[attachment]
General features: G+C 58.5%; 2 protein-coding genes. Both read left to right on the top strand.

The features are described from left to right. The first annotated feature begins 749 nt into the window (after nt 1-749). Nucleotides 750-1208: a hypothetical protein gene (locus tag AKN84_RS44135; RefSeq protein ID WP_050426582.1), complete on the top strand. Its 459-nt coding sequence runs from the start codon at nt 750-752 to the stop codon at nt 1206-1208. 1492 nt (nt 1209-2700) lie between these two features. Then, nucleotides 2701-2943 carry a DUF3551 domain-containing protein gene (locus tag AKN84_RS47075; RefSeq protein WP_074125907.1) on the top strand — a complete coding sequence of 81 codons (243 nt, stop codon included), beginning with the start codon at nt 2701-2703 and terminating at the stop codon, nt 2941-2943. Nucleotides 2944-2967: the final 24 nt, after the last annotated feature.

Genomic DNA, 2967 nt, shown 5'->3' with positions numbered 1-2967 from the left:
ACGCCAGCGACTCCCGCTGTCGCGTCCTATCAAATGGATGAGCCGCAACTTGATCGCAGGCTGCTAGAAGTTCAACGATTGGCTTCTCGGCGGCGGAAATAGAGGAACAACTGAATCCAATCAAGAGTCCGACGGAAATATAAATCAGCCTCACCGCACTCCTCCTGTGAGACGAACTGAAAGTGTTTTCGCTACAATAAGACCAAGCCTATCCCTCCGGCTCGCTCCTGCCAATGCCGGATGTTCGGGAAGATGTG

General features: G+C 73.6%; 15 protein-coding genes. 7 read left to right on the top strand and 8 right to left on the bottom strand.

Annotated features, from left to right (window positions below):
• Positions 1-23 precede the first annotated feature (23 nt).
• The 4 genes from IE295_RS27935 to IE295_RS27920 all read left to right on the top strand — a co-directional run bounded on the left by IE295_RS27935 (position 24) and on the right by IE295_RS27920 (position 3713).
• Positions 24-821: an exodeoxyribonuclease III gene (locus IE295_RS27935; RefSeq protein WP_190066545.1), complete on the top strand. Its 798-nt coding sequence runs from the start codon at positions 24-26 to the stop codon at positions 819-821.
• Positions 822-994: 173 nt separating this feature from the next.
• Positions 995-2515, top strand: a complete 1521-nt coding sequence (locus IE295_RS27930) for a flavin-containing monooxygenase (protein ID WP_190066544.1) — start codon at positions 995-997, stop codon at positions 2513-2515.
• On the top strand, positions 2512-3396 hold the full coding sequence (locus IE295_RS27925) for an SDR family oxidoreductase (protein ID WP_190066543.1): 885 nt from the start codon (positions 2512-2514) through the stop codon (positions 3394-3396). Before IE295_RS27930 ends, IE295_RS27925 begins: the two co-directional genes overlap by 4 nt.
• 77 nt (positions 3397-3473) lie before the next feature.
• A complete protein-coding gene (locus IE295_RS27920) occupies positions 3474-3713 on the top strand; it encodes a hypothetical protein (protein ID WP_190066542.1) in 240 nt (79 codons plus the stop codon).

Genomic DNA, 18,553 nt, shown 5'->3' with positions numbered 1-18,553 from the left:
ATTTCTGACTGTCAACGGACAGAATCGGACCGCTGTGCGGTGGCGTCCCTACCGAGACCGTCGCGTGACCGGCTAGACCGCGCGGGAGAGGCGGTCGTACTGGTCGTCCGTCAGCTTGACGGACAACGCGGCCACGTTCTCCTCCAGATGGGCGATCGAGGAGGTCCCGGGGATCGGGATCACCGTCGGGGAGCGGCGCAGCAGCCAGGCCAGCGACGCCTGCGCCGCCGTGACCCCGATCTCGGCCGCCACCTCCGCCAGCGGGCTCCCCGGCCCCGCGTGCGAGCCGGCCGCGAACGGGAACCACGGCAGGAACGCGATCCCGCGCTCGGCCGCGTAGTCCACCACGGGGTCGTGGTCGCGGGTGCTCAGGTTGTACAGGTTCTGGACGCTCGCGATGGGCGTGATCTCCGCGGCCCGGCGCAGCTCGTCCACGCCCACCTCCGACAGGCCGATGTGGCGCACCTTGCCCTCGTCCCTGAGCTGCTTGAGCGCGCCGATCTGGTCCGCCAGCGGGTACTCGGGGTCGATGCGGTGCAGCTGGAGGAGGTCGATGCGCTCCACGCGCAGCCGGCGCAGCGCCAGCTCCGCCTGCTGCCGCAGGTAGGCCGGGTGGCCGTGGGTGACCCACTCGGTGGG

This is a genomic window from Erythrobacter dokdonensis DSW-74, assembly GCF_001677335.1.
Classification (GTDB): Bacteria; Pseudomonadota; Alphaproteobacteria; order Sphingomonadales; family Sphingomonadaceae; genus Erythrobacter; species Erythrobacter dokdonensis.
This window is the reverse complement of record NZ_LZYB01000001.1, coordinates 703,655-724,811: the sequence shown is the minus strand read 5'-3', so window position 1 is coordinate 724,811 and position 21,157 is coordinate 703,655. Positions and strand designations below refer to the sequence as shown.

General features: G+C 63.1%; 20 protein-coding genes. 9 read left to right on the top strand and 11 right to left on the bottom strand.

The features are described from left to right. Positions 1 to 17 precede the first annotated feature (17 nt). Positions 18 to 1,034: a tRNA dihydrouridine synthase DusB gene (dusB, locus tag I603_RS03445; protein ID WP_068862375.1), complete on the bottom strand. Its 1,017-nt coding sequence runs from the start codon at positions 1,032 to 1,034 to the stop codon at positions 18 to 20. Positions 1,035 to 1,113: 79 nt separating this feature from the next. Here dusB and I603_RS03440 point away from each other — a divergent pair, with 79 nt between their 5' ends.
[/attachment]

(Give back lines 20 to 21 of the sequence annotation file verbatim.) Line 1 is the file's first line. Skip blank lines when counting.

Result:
General features: G+C 63.1%; 20 protein-coding genes. 9 read left to right on the top strand and 11 right to left on the bottom strand.

The features are described from left to right. Positions 1 to 17 precede the first annotated feature (17 nt). Positions 18 to 1,034: a tRNA dihydrouridine synthase DusB gene (dusB, locus tag I603_RS03445; protein ID WP_068862375.1), complete on the bottom strand. Its 1,017-nt coding sequence runs from the start codon at positions 1,032 to 1,034 to the stop codon at positions 18 to 20. Positions 1,035 to 1,113: 79 nt separating this feature from the next. Here dusB and I603_RS03440 point away from each other — a divergent pair, with 79 nt between their 5' ends.